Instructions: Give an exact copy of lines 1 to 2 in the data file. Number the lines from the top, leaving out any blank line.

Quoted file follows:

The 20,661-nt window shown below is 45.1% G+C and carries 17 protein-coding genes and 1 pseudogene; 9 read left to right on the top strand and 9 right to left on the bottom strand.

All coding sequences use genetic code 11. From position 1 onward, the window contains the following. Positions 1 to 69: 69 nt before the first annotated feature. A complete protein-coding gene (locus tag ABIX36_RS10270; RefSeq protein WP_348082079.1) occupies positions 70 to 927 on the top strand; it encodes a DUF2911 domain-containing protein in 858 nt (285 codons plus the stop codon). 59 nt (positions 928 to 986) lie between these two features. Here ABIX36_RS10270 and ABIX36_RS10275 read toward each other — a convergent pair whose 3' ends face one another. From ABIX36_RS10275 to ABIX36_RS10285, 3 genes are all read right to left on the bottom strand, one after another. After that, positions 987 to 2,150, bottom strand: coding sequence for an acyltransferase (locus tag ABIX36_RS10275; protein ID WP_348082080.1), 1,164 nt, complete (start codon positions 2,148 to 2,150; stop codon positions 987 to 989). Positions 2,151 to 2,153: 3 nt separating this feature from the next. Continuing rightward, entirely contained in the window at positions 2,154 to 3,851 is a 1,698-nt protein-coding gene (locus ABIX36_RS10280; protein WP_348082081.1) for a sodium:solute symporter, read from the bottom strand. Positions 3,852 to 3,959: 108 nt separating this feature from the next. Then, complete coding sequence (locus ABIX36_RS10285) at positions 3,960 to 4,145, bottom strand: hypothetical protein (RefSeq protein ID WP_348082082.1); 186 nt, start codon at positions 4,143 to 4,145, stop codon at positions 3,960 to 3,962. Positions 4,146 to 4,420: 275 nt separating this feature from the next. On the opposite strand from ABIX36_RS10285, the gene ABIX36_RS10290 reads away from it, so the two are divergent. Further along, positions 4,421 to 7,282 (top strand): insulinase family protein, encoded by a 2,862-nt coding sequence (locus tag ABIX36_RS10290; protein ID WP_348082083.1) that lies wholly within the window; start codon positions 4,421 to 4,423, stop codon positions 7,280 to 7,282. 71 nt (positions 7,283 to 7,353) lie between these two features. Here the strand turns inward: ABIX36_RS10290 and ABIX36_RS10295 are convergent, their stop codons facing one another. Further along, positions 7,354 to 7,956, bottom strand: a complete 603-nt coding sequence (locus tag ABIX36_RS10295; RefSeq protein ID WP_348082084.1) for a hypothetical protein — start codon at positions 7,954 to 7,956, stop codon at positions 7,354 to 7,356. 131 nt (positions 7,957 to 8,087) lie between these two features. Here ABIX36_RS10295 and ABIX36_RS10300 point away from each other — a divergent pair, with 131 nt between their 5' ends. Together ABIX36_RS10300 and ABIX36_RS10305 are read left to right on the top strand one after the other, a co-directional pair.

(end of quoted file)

The 20,661-nt window shown below is 45.1% G+C and carries 17 protein-coding genes and 1 pseudogene; 9 read left to right on the top strand and 9 right to left on the bottom strand.

All coding sequences use genetic code 11. From position 1 onward, the window contains the following. Positions 1 to 69: 69 nt before the first annotated feature. A complete protein-coding gene (locus tag ABIX36_RS10270; RefSeq protein WP_348082079.1) occupies positions 70 to 927 on the top strand; it encodes a DUF2911 domain-containing protein in 858 nt (285 codons plus the stop codon). 59 nt (positions 928 to 986) lie between these two features. Here ABIX36_RS10270 and ABIX36_RS10275 read toward each other — a convergent pair whose 3' ends face one another. From ABIX36_RS10275 to ABIX36_RS10285, 3 genes are all read right to left on the bottom strand, one after another. After that, positions 987 to 2,150, bottom strand: coding sequence for an acyltransferase (locus tag ABIX36_RS10275; protein ID WP_348082080.1), 1,164 nt, complete (start codon positions 2,148 to 2,150; stop codon positions 987 to 989). Positions 2,151 to 2,153: 3 nt separating this feature from the next. Continuing rightward, entirely contained in the window at positions 2,154 to 3,851 is a 1,698-nt protein-coding gene (locus ABIX36_RS10280; protein WP_348082081.1) for a sodium:solute symporter, read from the bottom strand. Positions 3,852 to 3,959: 108 nt separating this feature from the next. Then, complete coding sequence (locus ABIX36_RS10285) at positions 3,960 to 4,145, bottom strand: hypothetical protein (RefSeq protein ID WP_348082082.1); 186 nt, start codon at positions 4,143 to 4,145, stop codon at positions 3,960 to 3,962. Positions 4,146 to 4,420: 275 nt separating this feature from the next. On the opposite strand from ABIX36_RS10285, the gene ABIX36_RS10290 reads away from it, so the two are divergent. Further along, positions 4,421 to 7,282 (top strand): insulinase family protein, encoded by a 2,862-nt coding sequence (locus tag ABIX36_RS10290; protein ID WP_348082083.1) that lies wholly within the window; start codon positions 4,421 to 4,423, stop codon positions 7,280 to 7,282. 71 nt (positions 7,283 to 7,353) lie between these two features. Here the strand turns inward: ABIX36_RS10290 and ABIX36_RS10295 are convergent, their stop codons facing one another. Further along, positions 7,354 to 7,956, bottom strand: a complete 603-nt coding sequence (locus tag ABIX36_RS10295; RefSeq protein ID WP_348082084.1) for a hypothetical protein — start codon at positions 7,954 to 7,956, stop codon at positions 7,354 to 7,356. 131 nt (positions 7,957 to 8,087) lie between these two features. Here ABIX36_RS10295 and ABIX36_RS10300 point away from each other — a divergent pair, with 131 nt between their 5' ends. Together ABIX36_RS10300 and ABIX36_RS10305 are read left to right on the top strand one after the other, a co-directional pair.